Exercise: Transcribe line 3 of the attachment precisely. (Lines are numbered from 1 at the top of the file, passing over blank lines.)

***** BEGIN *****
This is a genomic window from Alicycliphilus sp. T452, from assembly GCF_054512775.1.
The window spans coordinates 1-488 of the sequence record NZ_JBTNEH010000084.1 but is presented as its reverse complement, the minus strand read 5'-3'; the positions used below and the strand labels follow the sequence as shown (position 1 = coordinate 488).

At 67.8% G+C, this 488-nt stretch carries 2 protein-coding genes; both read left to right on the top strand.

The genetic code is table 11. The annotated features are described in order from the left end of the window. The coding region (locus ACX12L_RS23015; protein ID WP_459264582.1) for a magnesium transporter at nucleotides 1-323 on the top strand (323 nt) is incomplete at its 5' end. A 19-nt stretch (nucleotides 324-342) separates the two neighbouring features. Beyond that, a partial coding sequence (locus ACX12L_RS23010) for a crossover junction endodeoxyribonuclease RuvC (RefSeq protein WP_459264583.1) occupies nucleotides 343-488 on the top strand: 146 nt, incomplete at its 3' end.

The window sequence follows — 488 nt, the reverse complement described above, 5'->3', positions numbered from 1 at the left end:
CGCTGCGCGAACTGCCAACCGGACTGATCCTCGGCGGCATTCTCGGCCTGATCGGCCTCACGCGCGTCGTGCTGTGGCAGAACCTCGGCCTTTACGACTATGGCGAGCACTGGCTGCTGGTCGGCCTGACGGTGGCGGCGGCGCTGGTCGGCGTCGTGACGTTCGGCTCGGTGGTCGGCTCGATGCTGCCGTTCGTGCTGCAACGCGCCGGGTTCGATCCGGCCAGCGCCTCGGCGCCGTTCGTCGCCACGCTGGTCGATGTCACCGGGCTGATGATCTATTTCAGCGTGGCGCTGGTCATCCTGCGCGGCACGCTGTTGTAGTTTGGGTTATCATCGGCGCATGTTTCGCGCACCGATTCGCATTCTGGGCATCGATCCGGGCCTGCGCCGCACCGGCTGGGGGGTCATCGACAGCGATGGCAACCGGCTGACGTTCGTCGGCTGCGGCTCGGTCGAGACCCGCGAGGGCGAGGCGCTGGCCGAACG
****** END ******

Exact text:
At 67.8% G+C, this 488-nt stretch carries 2 protein-coding genes; both read left to right on the top strand.